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Listening doesn’t cost you a dime

July 24, 2012
The Inter-Mountain

Repair and renovation needs to several of Randolph County's schools are well documented by educators and parents. How to pay for them is the quandary.

Talk of a bond proposal on top of the current levy has been discussed at several public meetings. Community members also have been discussing the possibility, and it doesn't appear that they have a favorable opinion.

The Board of Education made its official vote last week agreeing, 4-1 to put the $13 million bond on the November ballot. The only dissenting vote, from board member Ed Tyre, came with a comment. "I haven't been told by one person that they support this," he said.

That statement is as accurate as any.

The schools, however, still need repairs and renovations.

If the bond is approved by voters, the county would likely receive a $9 million-plus funding match from the state School Building Authority. If the bond fails, it's pretty unlikely the state will kick in anything.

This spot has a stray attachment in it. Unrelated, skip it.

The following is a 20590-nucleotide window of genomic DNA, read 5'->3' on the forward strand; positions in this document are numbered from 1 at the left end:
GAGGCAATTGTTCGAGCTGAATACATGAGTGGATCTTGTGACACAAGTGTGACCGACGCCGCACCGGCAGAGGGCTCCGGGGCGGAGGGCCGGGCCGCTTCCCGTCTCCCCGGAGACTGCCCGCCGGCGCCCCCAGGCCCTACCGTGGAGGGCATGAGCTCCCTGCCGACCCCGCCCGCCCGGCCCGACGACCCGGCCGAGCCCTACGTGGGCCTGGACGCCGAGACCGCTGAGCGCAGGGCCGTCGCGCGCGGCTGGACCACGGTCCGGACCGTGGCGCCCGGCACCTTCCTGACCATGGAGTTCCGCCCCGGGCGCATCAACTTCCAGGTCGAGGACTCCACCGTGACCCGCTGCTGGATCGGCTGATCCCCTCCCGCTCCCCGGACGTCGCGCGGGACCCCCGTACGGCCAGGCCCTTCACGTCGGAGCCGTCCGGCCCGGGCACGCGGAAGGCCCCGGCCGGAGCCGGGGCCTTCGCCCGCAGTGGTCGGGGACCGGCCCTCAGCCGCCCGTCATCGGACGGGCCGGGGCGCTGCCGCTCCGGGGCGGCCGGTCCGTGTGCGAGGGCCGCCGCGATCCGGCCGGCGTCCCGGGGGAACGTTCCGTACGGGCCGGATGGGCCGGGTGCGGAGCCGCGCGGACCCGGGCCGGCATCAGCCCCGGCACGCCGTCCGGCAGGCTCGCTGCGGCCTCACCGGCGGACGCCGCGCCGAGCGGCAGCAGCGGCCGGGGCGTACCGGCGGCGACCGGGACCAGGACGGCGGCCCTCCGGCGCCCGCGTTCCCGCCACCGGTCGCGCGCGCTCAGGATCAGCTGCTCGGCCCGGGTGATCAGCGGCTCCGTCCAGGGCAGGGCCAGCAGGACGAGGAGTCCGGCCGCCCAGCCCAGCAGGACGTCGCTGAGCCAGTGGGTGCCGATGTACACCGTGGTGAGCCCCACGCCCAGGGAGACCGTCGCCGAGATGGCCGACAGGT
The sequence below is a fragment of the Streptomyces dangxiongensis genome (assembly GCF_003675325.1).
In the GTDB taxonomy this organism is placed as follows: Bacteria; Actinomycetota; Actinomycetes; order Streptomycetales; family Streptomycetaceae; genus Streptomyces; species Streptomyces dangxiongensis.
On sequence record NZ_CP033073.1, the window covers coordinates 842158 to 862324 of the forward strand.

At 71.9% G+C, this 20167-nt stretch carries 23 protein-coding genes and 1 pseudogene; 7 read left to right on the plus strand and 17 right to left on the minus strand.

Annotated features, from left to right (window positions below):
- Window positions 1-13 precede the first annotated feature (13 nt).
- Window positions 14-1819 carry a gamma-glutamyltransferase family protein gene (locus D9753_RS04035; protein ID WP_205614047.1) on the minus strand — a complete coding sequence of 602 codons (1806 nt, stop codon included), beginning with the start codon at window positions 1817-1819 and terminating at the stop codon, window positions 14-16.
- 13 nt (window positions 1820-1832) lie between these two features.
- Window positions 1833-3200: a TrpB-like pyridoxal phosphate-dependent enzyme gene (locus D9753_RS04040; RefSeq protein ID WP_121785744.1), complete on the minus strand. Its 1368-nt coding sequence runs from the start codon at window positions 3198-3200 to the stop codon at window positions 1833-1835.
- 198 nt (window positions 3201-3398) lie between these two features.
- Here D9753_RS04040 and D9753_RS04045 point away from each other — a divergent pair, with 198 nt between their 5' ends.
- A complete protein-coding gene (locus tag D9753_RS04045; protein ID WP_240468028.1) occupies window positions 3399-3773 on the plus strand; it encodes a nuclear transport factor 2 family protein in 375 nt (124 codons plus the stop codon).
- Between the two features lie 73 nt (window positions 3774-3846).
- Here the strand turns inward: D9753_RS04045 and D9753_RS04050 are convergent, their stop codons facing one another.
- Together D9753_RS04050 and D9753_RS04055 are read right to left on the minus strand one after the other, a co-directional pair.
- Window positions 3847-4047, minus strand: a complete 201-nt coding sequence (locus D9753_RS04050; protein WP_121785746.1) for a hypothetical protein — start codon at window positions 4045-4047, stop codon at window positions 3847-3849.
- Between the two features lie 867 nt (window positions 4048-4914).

Still, voters are reluctant. With the addition of the levy, many were surprised to see just how much their personal property tax bills increased. The answer wasn't the levy rate only, nor was it solely the revaluation of some properties. Each case was different. One thing some taxpayers didn't consider was that assessments on personal property include cars, boats, campers and more - not just real estate.

There's a lot to think about before November comes around, and the Board of Education will be releasing more details.

Tyre, in the same meeting, said although he wouldn't vote to pose the bond, he would support it. He also offered to "contribute some money to support it."

Voters too should step back, see what the board has to say in the coming months and take another look at the proposal.

 
 

 

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